She was once the world’s most famous madam, pimping out failed French actresses to clients she claimed ranged from John Kennedy to the Shah of Iran, and she was caught multiple times running her call-girl service over the course of at least four decades.
Fernande Grudet ― known as the very French and very luxurious Madame Claude ― died in Nice, France, on Saturday. She was 92.
“There are two things that people will always pay for: food and sex,” she reportedly once said. “I wasn’t any good at cooking.”
She’d been hospitalized over the past two years and “was very tired,” someone close to her told AFP.
Her life, however, was one full of energy and mystery. A Vanity Fair expose in 2014 painted her as a legendary madam of the ‘60s and ‘70s:
Claude, it became clear to me, was not merely something for the boys. She was a matchmaker who Pygmalionized her charges and married them off to titles, famous names, brand names. The gravamen of pimping—what the French call proxénétisme—is the selling of women into bondage. Claude sold her women into splendor.
Madame Claude was an institution, a legend, and a living legend at that. But she was also a vanishing act. We lost touch when she returned to France in 1985 and cut a deal with the French authorities. But she soon went back to her old tricks, got her business going again, and was finally brought to court in 1992. Shortly after the wave of publicity that accompanied her trial had subsided, Madame Claude left the scene.
Indeed, her reputation preceded her. When she was arrested in 1992 at age 69, she was allegedly back to her old game, but her lawyers argued that she was beyond the law.
She was collared when investigators turned up evidence that she had re-established a high-priced prostitute service involving at least 12 young women and catering to some of her former clients.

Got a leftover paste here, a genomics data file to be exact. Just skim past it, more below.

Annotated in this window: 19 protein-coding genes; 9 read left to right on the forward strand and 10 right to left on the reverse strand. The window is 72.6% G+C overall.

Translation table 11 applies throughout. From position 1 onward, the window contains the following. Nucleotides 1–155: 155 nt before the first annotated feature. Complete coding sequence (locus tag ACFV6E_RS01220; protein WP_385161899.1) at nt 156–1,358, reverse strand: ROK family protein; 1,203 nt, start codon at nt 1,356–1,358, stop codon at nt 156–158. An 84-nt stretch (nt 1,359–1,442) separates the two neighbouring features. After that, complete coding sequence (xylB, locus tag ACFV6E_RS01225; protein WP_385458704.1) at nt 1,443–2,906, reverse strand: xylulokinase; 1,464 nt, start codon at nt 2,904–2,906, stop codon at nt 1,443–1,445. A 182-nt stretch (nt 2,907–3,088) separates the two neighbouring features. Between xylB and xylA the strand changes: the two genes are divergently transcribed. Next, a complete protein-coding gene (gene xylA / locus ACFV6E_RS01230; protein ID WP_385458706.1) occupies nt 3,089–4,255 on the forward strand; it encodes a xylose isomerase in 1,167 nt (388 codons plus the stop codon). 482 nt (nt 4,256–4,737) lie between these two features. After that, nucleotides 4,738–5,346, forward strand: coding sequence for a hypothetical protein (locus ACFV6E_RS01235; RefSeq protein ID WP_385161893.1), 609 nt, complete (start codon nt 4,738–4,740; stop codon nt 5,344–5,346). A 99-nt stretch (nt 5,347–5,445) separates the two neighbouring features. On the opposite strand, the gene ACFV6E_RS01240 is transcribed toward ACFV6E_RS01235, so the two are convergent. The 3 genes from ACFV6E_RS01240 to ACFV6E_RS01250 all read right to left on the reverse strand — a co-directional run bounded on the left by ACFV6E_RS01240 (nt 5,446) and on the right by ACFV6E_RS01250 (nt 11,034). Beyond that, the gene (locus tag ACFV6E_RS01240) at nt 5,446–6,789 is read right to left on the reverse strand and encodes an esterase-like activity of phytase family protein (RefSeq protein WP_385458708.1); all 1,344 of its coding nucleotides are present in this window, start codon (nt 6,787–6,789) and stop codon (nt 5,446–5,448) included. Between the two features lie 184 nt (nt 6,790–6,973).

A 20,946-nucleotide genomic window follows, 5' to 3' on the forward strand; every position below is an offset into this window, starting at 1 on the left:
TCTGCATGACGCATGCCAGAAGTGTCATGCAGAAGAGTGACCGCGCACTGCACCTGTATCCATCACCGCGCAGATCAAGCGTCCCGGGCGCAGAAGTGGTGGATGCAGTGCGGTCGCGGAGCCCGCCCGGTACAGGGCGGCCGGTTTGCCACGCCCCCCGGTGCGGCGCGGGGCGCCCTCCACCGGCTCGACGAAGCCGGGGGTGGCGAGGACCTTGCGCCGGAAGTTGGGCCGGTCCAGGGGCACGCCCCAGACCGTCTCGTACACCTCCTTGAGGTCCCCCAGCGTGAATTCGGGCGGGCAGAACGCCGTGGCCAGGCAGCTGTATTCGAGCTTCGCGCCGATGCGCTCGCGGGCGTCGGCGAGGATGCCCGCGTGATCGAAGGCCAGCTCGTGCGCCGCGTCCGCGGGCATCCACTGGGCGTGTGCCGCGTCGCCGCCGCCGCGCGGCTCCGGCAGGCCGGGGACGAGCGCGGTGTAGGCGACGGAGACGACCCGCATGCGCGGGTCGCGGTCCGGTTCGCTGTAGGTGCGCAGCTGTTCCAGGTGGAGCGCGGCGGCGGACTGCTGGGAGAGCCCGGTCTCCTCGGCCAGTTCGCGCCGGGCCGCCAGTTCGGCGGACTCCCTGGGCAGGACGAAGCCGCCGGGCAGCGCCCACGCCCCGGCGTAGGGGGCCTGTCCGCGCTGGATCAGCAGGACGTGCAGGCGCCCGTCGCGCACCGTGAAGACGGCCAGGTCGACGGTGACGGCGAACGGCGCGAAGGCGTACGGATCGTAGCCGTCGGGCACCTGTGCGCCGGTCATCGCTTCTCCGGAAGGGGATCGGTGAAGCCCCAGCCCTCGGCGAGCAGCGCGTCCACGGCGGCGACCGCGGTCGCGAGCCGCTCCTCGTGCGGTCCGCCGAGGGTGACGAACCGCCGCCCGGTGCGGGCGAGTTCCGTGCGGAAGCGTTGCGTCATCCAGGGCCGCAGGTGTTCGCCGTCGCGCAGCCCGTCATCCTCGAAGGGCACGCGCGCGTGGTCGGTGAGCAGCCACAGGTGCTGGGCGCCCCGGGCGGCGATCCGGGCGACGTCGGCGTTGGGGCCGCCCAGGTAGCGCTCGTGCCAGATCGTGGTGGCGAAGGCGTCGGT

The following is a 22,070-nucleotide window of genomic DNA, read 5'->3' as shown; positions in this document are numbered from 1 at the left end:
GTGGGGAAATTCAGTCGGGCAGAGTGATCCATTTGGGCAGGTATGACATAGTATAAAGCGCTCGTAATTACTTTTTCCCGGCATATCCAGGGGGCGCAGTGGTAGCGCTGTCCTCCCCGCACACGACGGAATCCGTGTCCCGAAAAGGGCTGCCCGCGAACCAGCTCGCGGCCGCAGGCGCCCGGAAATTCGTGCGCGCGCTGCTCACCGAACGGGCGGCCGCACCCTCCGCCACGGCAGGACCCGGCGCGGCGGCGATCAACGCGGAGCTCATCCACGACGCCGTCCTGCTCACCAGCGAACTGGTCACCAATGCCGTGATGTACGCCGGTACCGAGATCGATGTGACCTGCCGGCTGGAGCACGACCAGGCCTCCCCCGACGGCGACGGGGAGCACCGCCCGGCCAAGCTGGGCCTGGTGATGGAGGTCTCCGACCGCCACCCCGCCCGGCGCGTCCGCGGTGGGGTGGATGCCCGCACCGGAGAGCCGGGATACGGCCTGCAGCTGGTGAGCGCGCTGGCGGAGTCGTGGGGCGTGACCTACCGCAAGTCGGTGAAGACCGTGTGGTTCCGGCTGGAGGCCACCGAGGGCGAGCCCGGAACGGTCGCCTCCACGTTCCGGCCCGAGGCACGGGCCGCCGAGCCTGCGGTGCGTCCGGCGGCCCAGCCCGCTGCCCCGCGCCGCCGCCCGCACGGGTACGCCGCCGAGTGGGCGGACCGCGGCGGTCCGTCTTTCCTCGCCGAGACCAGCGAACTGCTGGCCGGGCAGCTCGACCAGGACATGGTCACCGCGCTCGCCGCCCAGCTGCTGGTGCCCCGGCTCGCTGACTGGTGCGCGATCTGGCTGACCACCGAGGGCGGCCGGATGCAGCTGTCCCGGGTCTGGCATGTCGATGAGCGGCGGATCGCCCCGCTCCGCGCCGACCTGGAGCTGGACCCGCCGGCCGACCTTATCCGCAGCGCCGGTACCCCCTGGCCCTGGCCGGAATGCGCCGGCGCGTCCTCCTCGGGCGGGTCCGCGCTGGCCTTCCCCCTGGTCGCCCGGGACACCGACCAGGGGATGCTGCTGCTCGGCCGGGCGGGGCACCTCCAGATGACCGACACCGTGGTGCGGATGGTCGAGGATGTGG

Prostitution is legal in France, but it is illegal for another person to make a living off a prostitute’s earnings.
Investigators said Madame Claude’s new operation functioned much like her previous one, which reportedly was patronized by heads of state, royalty and powerful industrialists. Clients paid $2,000 or more for the company of call girls who were recruited and groomed by Madame Claude.
Vanity Fair noted that it was impossible to corroborate so many of her claims, as some included secrets within the Kennedy family, but she was enough of a household name in 1960s Paris that nobody doubted her, either.
She chose their wardrobes, supervised their hairdos and makeup, counseled them on good manners and even arranged plastic surgery.
In a book she published in 1986, Madame Claude wrote that good manners and elegance were more important to her customers than ability in bed.
“If I have to choose between a nymphomaniac and an intellectual, I’ll hire the intellectual,” she wrote.
The product of an upper-middle class French family, Madame Claude received a strict convent education until age 18. She said the one great love of her life was her first lover, killed during World War II.
“She takes with her an alcove of state secrets ― she was legendary,” the former head of the Paris Judicial Police, Claude Cances, told AFP.
The Associated Press contributed to this report.
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